ON APPLICATION TO VACATE STAYS
MR. JUSTICE MARSHALL, Circuit Justice.
The Solicitor General, on behalf of the Commodity Futures Trading Commission and its members, has applied to me as Circuit Justice to vacate stays of mandate entered by the United States Court of Appeals for the Second Circuit pending applications for certiorari by the respondents herein. The stays have the consequence, for their limited duration, of preventing a Commission regulation that has yet to be enforced, Rule 32.6, 17 CFR § 32.6 (1977), from going into effect. The regulation, promulgated under the Commodity Futures Trading Commission Act of 1974 (CFTA), 88 Stat. 1389, 7 U.S.C. §§ 1-22 (1970 ed. and Supp. V), would require commodity options dealers to segregate in special bank accounts 90% of the payments made by each of their customers until such time as the customer's rights under his options are exercised or expire. Having examined the written submissions of the Solicitor General and the responses thereto, I have concluded that this case does not present the exceptional circumstances required to justify vacation of the stays.
Prior to the enactment of CFTA, trading in options on certain agricultural commodities was prohibited under § 4c of the Commodity Exchange Act, 49 Stat. 1494, 7 U.S.C. § 6c, but options transactions in other commodities were wholly unregulated. Unsound and fraudulent business practices developed with respect to the unregulated options, and at least one major dealer went bankrupt, causing substantial losses to investors. In order to prevent such abuses in the future, CFTA created the Commission as an independent regulatory body and gave it the power to prohibit or regulate options transactions in the previously unregulated commodities. See 7 U.S.C. § 6c (a) (1970 ed., Supp. V).
Pursuant to this authority, the Commission immediately adopted an antifraud rule, and on November 24, 1976, after informal rulemaking proceedings, the Commission promulgated a comprehensive set of regulations that included the segregation requirement at issue in this application. The latter set of regulations also included provisions requiring options dealers (1) to be registered with the Commission; (2) to maintain certain minimum amounts of working capital; and (3) to provide customers with disclosure statements setting forth information about commissions and fees and explaining the circumstances under which customers would be able to make a profit. The segregation requirement was to go into effect on December 27, 1976; the other regulations were to take effect variously on December 9, 1976, and January 17, 1977.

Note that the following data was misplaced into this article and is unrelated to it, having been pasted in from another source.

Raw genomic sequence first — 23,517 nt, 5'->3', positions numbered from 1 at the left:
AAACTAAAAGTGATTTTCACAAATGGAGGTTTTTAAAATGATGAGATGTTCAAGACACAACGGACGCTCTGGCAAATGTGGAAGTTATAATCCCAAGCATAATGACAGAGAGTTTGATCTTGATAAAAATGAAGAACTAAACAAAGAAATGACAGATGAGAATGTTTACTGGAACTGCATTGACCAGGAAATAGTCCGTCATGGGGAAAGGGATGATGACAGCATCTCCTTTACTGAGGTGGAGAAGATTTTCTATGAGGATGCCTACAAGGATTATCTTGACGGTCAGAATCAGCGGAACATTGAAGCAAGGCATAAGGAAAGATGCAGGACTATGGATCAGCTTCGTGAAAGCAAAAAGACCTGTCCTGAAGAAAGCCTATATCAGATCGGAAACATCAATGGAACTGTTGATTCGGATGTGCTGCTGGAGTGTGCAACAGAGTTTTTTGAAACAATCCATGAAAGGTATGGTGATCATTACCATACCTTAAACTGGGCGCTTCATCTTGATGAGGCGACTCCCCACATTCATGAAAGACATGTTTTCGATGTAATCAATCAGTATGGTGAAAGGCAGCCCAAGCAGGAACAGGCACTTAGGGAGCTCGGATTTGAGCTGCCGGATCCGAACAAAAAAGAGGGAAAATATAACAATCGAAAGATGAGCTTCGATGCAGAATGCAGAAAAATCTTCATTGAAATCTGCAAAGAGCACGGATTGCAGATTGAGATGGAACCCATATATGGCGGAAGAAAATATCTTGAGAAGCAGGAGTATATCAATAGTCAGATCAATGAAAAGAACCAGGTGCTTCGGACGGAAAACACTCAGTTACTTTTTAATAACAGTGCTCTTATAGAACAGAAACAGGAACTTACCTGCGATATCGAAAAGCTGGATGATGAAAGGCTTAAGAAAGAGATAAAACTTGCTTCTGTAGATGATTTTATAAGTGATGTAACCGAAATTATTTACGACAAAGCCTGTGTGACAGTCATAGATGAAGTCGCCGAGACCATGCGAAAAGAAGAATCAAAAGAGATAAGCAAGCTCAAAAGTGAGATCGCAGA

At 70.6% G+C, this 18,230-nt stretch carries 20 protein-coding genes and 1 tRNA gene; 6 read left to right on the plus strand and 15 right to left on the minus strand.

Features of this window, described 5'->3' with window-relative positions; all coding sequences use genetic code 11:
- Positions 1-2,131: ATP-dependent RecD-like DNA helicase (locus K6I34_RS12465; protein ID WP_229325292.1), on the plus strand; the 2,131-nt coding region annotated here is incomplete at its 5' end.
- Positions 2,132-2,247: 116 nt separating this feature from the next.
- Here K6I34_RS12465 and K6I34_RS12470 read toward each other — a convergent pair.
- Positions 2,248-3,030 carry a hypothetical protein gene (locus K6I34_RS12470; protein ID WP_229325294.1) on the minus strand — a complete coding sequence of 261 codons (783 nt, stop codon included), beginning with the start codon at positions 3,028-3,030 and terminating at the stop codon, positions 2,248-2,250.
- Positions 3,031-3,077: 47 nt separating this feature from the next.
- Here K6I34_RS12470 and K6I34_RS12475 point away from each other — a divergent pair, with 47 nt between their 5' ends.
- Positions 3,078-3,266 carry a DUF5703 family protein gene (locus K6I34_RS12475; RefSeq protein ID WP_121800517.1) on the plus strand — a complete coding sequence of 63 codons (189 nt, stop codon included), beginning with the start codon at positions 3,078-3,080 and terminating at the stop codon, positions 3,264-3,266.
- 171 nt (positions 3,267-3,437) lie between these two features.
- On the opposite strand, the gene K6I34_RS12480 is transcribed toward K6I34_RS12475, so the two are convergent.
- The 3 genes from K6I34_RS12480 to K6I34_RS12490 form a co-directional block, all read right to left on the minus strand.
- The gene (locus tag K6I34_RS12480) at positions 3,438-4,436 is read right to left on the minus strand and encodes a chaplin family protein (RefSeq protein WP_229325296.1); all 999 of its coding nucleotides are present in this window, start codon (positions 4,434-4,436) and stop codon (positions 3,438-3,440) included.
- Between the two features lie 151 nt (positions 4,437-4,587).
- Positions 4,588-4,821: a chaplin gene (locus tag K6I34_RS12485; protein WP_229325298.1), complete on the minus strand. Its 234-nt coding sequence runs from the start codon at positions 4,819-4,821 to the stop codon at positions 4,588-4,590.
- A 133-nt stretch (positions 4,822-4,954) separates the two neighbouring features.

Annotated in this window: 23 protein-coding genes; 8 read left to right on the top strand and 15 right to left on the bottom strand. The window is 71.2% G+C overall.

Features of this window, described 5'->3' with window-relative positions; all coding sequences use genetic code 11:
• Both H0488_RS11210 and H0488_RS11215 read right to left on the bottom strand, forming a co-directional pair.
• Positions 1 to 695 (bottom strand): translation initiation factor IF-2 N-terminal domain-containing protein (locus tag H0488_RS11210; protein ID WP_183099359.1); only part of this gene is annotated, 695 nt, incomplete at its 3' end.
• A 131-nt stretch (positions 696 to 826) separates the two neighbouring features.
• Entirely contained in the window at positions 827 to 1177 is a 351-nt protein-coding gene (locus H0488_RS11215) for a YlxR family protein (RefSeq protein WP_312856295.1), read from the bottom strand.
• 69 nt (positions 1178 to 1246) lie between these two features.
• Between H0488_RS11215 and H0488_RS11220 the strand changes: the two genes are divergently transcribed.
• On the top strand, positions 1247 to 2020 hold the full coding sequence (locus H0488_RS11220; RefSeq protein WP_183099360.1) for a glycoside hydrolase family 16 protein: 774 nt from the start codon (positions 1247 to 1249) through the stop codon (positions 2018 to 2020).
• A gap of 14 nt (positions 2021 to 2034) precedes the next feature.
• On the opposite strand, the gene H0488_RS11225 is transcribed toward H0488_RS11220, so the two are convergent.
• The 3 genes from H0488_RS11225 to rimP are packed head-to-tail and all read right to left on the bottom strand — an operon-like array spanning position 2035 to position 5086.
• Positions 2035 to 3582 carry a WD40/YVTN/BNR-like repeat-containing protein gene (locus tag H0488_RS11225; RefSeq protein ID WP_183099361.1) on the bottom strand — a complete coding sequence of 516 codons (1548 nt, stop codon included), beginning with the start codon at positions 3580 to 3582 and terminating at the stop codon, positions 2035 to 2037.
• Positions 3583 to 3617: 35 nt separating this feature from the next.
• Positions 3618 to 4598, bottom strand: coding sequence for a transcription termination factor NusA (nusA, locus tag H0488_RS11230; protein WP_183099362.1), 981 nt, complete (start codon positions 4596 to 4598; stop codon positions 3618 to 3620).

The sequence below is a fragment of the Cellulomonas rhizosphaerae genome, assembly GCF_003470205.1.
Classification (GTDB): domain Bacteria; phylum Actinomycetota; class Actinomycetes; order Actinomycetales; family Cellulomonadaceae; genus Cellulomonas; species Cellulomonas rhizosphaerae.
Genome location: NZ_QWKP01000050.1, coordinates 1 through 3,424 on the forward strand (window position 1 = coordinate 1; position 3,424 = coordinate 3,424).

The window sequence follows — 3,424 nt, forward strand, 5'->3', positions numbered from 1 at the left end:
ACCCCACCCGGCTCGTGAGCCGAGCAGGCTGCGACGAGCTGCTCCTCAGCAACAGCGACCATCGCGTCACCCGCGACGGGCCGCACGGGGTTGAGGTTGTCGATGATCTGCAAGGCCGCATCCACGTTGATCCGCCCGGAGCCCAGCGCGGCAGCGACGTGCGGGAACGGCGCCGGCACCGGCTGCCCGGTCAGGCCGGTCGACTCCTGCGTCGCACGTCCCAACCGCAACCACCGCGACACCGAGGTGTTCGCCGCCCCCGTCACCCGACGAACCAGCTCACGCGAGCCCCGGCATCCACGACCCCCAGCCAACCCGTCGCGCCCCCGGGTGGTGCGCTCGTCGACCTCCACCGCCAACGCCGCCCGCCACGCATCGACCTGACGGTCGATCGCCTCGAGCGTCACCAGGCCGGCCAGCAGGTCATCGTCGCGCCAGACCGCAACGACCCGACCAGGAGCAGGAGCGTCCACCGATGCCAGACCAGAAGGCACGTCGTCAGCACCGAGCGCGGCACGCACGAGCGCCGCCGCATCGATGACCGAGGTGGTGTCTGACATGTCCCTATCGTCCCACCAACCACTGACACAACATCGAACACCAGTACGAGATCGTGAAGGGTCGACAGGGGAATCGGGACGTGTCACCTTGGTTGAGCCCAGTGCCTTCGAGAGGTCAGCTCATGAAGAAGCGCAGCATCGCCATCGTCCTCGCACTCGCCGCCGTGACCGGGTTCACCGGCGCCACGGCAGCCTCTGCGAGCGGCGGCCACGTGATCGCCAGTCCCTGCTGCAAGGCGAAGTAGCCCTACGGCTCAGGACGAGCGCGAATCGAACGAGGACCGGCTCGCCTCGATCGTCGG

Respondents, the National Association of Commodity Options Dealers (NASCOD) and a number of its members, brought suit in the United States District Court for the Southern District of New York, seeking pre-enforcement review of the November 24 regulations. The Commission defended the segregation requirement as a reasonable means of protecting investors in the event that a dealer holding
options on their behalf becomes insolvent or otherwise unable to execute the options; presumably, the investors could at least recoup most of their initial outlay from the segregated fund. But respondents argued that the rule would drive them out of business;*fn* was unnecessary in light of other existing safeguards; and might not even be effective in facilitating return of customers' investments should a dealer go bankrupt.
The District Court concluded that the segregation rule threatened respondents with irreparable harm and that respondents had a reasonable likelihood of success in having it overturned as arbitrary and capricious. Accordingly, on December 21, 1976, six days before the rule was to go into effect, the District Court preliminarily enjoined its enforcement. At the same time it granted summary judgment in favor of the Commission as to the remainder of respondents' claims, and the other regulations went into effect as scheduled.
On cross-appeals, the Court of Appeals reversed the order insofar as it granted a preliminary injunction, holding "that the Commission's decision to impose a segregation requirement was a reasonable exercise of its discretion in an effort to protect the public," and affirmed the District Court in all other respects. British ...